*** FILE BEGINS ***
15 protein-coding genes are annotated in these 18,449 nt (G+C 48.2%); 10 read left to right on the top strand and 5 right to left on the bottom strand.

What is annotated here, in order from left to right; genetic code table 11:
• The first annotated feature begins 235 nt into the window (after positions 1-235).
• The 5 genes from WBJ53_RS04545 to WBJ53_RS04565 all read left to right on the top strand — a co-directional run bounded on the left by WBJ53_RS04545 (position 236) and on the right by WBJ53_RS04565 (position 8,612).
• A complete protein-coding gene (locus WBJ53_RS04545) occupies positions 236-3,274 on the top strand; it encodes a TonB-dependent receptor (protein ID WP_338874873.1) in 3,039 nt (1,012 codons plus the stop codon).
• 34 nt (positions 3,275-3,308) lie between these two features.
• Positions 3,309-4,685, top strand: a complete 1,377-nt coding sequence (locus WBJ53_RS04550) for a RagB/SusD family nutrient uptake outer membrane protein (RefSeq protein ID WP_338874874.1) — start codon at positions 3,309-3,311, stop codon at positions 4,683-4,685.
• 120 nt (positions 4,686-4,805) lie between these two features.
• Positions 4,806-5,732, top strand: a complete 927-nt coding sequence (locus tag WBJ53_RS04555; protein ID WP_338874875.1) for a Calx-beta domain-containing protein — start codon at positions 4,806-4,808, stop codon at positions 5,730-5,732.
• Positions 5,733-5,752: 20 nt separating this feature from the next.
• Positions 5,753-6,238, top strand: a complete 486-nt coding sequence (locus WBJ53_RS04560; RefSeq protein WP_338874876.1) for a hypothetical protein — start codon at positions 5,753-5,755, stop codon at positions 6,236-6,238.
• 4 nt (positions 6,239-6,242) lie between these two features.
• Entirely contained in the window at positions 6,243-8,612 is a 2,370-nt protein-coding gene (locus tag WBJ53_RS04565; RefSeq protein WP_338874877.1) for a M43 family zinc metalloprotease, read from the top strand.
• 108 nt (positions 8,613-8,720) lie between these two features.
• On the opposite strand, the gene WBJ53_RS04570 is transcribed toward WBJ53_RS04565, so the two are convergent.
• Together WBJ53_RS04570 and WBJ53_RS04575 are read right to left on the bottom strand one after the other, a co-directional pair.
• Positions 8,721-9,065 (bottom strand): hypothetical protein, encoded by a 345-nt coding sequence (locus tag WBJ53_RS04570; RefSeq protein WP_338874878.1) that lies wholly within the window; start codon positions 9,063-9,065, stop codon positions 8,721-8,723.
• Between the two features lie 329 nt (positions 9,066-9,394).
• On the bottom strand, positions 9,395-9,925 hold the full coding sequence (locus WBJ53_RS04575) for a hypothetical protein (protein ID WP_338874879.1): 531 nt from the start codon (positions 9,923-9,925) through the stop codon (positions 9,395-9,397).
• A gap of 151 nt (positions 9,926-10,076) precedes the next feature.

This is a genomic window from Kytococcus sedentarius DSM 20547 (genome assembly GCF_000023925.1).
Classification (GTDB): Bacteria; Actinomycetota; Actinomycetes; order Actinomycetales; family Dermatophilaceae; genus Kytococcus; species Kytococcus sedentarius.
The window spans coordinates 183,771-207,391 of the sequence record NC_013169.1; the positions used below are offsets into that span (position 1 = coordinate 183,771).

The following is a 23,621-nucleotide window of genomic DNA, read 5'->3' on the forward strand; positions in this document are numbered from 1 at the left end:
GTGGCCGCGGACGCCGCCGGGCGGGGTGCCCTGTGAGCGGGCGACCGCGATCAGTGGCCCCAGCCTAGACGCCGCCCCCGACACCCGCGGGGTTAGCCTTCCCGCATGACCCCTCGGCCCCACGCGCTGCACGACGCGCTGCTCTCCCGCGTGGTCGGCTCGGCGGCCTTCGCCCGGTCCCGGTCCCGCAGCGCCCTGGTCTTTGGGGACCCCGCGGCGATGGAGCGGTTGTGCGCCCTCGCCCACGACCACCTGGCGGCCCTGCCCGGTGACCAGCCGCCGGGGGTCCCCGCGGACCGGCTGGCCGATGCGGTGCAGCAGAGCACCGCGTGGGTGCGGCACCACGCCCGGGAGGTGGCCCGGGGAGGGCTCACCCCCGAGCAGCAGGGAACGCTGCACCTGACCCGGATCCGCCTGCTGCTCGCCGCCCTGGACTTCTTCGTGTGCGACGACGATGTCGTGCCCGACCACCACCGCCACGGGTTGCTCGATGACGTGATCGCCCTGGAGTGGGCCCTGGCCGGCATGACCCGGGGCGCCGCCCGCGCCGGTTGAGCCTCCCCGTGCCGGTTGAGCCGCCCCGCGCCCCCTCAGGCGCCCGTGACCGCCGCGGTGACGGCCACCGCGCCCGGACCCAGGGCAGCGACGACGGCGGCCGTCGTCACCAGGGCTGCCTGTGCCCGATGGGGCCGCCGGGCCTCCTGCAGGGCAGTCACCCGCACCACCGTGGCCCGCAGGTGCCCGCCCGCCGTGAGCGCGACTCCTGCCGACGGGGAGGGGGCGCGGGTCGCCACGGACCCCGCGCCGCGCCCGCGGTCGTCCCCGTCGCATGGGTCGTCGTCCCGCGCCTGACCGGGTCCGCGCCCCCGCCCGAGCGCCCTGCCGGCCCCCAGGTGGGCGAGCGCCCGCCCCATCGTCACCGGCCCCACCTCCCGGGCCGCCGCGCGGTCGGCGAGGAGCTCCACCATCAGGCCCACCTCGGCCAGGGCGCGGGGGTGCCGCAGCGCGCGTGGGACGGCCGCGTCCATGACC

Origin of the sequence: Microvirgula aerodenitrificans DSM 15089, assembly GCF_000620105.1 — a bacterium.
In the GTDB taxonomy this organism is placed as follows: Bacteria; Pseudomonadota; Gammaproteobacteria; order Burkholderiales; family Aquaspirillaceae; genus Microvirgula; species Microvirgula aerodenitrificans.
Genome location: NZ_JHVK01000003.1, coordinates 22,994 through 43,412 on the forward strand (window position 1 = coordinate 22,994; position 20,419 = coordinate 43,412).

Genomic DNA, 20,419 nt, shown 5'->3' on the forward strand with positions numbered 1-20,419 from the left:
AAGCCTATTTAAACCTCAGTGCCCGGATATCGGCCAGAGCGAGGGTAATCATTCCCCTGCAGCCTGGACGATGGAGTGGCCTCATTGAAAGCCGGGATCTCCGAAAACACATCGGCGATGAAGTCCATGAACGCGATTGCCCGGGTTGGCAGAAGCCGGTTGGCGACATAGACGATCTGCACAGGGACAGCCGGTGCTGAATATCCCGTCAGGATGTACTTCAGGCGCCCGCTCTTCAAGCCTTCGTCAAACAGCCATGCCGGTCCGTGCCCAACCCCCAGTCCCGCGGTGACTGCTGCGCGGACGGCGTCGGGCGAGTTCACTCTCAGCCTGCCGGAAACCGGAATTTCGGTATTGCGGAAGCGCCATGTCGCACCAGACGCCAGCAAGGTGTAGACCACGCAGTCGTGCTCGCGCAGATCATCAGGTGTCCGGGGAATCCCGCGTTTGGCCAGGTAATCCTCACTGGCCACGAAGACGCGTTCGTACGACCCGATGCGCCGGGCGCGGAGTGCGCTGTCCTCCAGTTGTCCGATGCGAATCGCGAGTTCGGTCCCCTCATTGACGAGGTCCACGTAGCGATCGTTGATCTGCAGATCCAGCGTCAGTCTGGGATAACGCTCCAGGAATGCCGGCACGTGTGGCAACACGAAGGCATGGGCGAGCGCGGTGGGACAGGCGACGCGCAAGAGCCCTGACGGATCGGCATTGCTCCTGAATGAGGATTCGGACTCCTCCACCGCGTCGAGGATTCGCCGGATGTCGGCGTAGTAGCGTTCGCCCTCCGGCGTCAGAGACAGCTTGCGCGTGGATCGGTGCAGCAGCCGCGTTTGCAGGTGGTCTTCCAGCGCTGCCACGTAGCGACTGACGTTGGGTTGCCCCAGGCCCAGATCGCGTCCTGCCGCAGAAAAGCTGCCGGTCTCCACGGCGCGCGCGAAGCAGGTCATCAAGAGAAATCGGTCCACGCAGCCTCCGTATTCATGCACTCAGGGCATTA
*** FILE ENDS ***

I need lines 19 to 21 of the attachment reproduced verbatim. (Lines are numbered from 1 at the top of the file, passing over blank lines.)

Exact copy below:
• On the bottom strand, positions 9,395-9,925 hold the full coding sequence (locus WBJ53_RS04575) for a hypothetical protein (protein ID WP_338874879.1): 531 nt from the start codon (positions 9,923-9,925) through the stop codon (positions 9,395-9,397).
• A gap of 151 nt (positions 9,926-10,076) precedes the next feature.

This is a genomic window from Kytococcus sedentarius DSM 20547 (genome assembly GCF_000023925.1).